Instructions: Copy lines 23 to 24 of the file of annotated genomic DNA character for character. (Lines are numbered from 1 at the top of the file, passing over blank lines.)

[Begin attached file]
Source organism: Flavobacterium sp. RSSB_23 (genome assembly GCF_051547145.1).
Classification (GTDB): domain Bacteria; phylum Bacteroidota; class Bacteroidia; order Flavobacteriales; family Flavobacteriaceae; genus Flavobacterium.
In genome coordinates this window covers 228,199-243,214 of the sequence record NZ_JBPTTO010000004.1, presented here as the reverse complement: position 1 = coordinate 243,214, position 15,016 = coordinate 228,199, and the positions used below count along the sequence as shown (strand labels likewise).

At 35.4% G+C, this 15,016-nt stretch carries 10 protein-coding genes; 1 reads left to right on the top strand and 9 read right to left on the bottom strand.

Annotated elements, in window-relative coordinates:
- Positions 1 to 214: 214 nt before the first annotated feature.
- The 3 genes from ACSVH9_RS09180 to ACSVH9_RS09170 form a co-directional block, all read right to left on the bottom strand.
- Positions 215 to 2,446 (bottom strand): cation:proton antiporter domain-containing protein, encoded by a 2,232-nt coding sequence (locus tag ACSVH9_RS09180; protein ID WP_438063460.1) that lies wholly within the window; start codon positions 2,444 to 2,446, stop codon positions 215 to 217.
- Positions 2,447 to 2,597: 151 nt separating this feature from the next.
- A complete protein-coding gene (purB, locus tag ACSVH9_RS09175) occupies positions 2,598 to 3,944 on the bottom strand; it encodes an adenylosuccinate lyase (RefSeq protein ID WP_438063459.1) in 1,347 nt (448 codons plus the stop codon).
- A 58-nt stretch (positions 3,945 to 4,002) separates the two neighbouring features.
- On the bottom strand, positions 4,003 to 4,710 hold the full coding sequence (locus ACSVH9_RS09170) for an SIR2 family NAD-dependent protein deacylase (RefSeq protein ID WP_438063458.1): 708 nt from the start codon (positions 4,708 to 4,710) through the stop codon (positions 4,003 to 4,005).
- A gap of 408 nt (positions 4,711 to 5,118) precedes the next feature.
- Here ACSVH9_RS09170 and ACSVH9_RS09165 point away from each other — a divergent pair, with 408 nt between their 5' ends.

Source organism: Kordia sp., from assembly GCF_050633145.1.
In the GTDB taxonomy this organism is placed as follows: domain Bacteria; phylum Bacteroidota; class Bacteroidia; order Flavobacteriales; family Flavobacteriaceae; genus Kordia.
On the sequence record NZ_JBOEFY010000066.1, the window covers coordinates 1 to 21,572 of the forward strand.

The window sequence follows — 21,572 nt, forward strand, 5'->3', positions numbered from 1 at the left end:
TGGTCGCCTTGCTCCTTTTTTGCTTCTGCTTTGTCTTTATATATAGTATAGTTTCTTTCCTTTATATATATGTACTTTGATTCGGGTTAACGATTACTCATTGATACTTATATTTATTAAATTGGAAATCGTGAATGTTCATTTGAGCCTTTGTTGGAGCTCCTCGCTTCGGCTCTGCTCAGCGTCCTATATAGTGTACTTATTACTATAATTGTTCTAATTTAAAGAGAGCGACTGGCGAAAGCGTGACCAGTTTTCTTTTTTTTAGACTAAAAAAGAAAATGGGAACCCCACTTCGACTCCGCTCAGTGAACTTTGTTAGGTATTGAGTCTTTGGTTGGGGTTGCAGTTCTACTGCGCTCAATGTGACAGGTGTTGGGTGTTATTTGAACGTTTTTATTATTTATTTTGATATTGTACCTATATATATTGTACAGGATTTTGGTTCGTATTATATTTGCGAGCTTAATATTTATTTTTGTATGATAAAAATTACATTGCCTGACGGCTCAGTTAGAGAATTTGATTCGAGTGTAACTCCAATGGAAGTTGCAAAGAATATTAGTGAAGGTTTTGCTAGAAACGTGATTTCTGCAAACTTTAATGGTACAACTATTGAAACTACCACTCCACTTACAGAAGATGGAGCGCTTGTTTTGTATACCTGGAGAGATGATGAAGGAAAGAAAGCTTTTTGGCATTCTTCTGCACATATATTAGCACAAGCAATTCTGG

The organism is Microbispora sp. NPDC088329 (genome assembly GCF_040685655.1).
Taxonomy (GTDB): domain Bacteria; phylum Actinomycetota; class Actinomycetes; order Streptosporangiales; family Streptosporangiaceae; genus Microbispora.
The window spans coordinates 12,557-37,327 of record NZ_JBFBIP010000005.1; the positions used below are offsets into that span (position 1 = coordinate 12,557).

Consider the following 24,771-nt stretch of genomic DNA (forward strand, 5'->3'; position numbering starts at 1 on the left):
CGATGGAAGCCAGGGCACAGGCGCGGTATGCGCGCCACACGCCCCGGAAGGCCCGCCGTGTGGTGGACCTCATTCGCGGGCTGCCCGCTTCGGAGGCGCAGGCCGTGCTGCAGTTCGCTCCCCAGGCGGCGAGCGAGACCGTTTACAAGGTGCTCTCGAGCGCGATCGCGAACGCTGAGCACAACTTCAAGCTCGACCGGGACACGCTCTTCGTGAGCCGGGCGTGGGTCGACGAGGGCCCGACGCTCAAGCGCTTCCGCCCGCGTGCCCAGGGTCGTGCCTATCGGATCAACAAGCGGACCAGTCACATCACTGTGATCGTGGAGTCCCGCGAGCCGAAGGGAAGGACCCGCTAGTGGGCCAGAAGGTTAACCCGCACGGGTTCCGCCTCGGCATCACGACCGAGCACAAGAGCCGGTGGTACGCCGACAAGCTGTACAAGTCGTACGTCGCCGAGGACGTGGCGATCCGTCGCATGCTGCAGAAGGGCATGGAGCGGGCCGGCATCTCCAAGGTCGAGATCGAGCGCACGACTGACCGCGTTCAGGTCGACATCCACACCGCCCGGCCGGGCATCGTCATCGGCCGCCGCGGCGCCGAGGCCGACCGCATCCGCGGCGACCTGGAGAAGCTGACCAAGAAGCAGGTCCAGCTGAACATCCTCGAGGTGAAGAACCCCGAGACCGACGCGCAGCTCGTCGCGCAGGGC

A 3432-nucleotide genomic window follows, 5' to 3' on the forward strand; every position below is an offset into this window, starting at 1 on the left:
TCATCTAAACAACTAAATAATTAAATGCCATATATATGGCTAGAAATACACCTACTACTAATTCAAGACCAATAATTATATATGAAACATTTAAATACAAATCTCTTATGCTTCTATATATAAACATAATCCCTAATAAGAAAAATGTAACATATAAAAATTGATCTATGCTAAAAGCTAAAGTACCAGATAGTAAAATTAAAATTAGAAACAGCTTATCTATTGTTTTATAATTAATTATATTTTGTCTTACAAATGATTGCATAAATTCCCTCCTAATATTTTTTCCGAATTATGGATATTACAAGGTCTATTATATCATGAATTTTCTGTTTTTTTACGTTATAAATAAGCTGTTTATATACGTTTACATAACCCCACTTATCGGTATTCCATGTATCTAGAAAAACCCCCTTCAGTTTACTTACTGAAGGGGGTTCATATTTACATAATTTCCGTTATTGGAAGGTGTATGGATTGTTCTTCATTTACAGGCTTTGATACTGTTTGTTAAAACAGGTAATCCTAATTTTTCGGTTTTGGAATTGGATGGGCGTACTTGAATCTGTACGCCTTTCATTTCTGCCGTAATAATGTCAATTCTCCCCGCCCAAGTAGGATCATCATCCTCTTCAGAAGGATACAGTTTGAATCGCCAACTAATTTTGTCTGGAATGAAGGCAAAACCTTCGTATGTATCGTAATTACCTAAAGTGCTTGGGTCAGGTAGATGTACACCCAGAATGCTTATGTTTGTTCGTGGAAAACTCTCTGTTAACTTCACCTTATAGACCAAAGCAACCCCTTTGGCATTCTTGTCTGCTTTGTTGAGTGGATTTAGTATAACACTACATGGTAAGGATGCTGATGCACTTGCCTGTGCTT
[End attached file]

Consider the following 24,771-nt stretch of genomic DNA (forward strand, 5'->3'; position numbering starts at 1 on the left):
CGATGGAAGCCAGGGCACAGGCGCGGTATGCGCGCCACACGCCCCGGAAGGCCCGCCGTGTGGTGGACCTCATTCGCGGGCTGCCCGCTTCGGAGGCGCAGGCCGTGCTGCAGTTCGCTCCCCAGGCGGCGAGCGAGACCGTTTACAAGGTGCTCTCGAGCGCGATCGCGAACGCTGAGCACAACTTCAAGCTCGACCGGGACACGCTCTTCGTGAGCCGGGCGTGGGTCGACGAGGGCCCGACGCTCAAGCGCTTCCGCCCGCGTGCCCAGGGTCGTGCCTATCGGATCAACAAGCGGACCAGTCACATCACTGTGATCGTGGAGTCCCGCGAGCCGAAGGGAAGGACCCGCTAGTGGGCCAGAAGGTTAACCCGCACGGGTTCCGCCTCGGCATCACGACCGAGCACAAGAGCCGGTGGTACGCCGACAAGCTGTACAAGTCGTACGTCGCCGAGGACGTGGCGATCCGTCGCATGCTGCAGAAGGGCATGGAGCGGGCCGGCATCTCCAAGGTCGAGATCGAGCGCACGACTGACCGCGTTCAGGTCGACATCCACACCGCCCGGCCGGGCATCGTCATCGGCCGCCGCGGCGCCGAGGCCGACCGCATCCGCGGCGACCTGGAGAAGCTGACCAAGAAGCAGGTCCAGCTGAACATCCTCGAGGTGAAGAACCCCGAGACCGACGCGCAGCTCGTCGCGCAGGGC